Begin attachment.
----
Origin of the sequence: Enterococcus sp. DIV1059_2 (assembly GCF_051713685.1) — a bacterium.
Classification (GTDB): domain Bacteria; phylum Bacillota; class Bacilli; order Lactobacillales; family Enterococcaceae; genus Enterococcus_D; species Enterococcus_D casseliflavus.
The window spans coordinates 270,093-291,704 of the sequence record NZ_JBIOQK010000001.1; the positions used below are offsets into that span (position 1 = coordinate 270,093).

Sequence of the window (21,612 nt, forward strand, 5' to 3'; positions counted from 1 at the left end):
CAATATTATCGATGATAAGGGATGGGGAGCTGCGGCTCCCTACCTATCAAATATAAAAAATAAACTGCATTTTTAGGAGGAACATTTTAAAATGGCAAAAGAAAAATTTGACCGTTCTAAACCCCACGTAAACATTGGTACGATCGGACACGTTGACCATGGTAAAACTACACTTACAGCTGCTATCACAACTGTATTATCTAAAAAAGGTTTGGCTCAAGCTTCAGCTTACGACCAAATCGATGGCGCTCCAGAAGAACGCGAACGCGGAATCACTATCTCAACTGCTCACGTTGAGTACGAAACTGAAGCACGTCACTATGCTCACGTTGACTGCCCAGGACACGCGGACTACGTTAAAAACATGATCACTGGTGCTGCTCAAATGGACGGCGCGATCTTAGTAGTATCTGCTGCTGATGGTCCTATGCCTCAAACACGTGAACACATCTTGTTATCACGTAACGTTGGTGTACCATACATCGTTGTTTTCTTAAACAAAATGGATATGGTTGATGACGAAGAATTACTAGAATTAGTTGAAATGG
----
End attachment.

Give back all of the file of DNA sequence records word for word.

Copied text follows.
Origin of the sequence: Enterococcus sp. DIV1059_2 (assembly GCF_051713685.1) — a bacterium.
Classification (GTDB): domain Bacteria; phylum Bacillota; class Bacilli; order Lactobacillales; family Enterococcaceae; genus Enterococcus_D; species Enterococcus_D casseliflavus.
The window spans coordinates 270,093-291,704 of the sequence record NZ_JBIOQK010000001.1; the positions used below are offsets into that span (position 1 = coordinate 270,093).

Sequence of the window (21,612 nt, forward strand, 5' to 3'; positions counted from 1 at the left end):
CAATATTATCGATGATAAGGGATGGGGAGCTGCGGCTCCCTACCTATCAAATATAAAAAATAAACTGCATTTTTAGGAGGAACATTTTAAAATGGCAAAAGAAAAATTTGACCGTTCTAAACCCCACGTAAACATTGGTACGATCGGACACGTTGACCATGGTAAAACTACACTTACAGCTGCTATCACAACTGTATTATCTAAAAAAGGTTTGGCTCAAGCTTCAGCTTACGACCAAATCGATGGCGCTCCAGAAGAACGCGAACGCGGAATCACTATCTCAACTGCTCACGTTGAGTACGAAACTGAAGCACGTCACTATGCTCACGTTGACTGCCCAGGACACGCGGACTACGTTAAAAACATGATCACTGGTGCTGCTCAAATGGACGGCGCGATCTTAGTAGTATCTGCTGCTGATGGTCCTATGCCTCAAACACGTGAACACATCTTGTTATCACGTAACGTTGGTGTACCATACATCGTTGTTTTCTTAAACAAAATGGATATGGTTGATGACGAAGAATTACTAGAATTAGTTGAAATGG